Repetition is the cornerstone of every lesson and the best way to learn new skills, but I’d like to see more opportunities for students to be creative (improvise) after learning new skills.
The typical arrangement of courses sees students start with the simplest form of a concept and then move on to add more notes, change the rhythm, and work towards playing with both hands.
I can’t help thinking many good elements are lost in poor execution. For example, adding new note types to change the rhythm is excellent, but it’s almost pointless when the app doesn’t properly judge rhythmic performance.
Another example of a good idea with poor execution is that some courses or sections start with short explainers or reminder videos, and they can be helpful. But, many offer a skip button just a few seconds into the video, and skipping it marks it as complete, just like watching until the end.
One of the things I like about Simply Piano is that you have to complete the Basics and parts of Essentials before you can move on, which prevents students from trying to run before they can walk.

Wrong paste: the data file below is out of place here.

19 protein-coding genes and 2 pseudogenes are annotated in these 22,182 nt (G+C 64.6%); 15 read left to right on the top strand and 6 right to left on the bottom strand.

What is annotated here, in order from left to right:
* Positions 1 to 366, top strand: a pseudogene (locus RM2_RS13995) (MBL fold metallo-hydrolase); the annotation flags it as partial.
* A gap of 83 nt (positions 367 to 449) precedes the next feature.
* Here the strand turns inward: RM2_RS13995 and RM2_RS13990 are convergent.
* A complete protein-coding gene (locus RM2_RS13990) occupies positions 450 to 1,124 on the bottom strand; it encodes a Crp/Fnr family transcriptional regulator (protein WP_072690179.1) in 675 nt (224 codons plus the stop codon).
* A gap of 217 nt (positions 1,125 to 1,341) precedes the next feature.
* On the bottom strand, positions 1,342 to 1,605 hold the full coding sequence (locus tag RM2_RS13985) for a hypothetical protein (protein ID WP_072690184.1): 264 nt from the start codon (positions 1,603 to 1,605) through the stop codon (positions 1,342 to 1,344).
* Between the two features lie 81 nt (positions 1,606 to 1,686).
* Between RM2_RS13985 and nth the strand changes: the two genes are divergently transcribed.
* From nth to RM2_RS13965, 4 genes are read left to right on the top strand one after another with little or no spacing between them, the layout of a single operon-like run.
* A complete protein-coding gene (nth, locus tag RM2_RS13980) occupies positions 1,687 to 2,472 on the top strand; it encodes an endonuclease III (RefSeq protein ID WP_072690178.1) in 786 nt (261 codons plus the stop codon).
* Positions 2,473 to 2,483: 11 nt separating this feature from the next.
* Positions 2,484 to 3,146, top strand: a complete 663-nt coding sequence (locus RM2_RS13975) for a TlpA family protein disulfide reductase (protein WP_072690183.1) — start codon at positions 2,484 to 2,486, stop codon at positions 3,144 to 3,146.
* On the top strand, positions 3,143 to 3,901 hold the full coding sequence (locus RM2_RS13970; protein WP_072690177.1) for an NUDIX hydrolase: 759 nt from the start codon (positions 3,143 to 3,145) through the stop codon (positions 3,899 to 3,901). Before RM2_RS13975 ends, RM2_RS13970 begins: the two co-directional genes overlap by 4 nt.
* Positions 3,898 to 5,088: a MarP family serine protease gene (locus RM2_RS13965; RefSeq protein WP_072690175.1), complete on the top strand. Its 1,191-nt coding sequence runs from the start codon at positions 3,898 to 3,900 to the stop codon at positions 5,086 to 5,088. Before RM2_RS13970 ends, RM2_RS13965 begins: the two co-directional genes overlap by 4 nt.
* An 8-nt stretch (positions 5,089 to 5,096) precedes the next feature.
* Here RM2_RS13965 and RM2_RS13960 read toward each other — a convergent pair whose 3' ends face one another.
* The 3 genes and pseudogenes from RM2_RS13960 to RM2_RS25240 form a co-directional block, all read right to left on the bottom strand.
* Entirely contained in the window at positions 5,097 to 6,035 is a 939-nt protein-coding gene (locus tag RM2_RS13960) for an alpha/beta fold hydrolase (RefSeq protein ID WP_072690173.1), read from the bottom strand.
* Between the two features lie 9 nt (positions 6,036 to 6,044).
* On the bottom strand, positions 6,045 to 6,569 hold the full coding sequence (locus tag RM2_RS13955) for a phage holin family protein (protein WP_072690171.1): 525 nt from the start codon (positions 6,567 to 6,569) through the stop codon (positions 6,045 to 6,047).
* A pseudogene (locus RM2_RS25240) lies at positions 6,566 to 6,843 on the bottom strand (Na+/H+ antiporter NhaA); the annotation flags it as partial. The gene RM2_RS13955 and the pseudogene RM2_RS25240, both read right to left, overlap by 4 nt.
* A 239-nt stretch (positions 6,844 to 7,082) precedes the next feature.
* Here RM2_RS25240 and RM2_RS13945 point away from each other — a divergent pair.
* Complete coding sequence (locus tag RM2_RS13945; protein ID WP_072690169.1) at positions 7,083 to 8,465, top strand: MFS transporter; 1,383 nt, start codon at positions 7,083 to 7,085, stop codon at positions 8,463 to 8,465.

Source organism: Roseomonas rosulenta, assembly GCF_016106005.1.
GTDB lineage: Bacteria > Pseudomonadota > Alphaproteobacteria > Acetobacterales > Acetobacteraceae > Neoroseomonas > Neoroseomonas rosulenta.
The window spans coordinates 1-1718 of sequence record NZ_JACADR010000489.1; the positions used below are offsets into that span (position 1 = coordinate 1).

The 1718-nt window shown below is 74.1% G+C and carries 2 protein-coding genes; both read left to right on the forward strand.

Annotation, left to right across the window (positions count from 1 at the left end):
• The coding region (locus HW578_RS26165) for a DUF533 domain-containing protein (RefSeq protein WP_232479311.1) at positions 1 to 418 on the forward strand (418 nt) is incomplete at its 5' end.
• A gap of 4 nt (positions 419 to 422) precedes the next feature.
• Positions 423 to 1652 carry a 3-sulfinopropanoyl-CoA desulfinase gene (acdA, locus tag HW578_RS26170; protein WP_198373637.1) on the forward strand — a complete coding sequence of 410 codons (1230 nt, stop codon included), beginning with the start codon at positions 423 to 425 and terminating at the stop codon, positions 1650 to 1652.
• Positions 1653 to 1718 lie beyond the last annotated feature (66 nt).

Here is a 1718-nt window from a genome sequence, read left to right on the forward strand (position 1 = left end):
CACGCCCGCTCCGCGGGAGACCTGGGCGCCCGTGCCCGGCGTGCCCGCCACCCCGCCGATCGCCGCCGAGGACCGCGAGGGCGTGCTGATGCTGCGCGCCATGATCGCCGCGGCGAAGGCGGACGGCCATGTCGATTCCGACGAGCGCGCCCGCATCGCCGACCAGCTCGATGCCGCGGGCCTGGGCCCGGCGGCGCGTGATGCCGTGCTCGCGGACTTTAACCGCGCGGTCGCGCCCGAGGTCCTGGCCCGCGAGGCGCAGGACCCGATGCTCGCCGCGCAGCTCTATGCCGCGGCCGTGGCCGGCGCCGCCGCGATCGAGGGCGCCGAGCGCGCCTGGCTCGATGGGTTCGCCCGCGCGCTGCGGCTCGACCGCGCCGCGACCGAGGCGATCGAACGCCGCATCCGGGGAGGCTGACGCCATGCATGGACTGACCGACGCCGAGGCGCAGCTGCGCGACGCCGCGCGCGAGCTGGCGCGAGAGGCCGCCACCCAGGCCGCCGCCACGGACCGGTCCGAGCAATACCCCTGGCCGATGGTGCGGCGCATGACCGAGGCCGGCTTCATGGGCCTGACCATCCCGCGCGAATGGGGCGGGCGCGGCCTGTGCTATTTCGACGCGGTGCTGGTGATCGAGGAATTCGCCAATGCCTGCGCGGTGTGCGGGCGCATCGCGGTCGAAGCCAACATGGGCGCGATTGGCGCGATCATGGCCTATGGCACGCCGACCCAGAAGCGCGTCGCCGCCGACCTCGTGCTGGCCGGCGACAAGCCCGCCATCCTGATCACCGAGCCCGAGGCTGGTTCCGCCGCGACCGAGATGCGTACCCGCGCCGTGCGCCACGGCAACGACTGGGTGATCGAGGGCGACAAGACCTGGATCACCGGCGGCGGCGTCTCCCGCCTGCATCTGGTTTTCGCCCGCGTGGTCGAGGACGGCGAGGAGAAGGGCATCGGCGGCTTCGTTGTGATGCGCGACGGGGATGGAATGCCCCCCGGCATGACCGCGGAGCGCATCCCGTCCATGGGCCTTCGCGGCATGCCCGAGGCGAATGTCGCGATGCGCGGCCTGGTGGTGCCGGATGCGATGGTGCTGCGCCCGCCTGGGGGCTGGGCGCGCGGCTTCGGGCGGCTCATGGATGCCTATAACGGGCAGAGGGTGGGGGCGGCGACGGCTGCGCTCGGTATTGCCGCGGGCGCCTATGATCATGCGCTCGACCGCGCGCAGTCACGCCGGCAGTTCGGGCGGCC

You can’t access the song library until you are someway through the Essentials section, but there are plenty of musical (song-based) lessons throughout.
I don’t like that while it starts with a decent balance of fun and discipline, things become far too vague as you progress. In places, it becomes more like a learn whatever you want to learn approach, and I’ll discuss that more in the progression path.
I constantly applaud the use of instant feedback; I think every platform should have it. Simply Piano provides instant feedback, and it was one of the things I looked forward to testing most.
Frustratingly, I don’t have many good things to say about it. Simply Piano offers the most black-and-white color-coded system I’ve tested so far.
As I said above, the results are correct, incorrect, or correct with assistance. So, effectively, you are limited to right or wrong, and learning to combine technique and creativity is far too nuanced for that. It’s better than no instant feedback, but that’s where it ends.
To quickly summarize the overall feedback, it all lacks detail. As long as you get to the end of a course, it will be marked as complete with no performance-based statistics to show how many times you got it wrong before passing, what areas still need work, or anything else. It’s just done – next, and that isn’t good enough.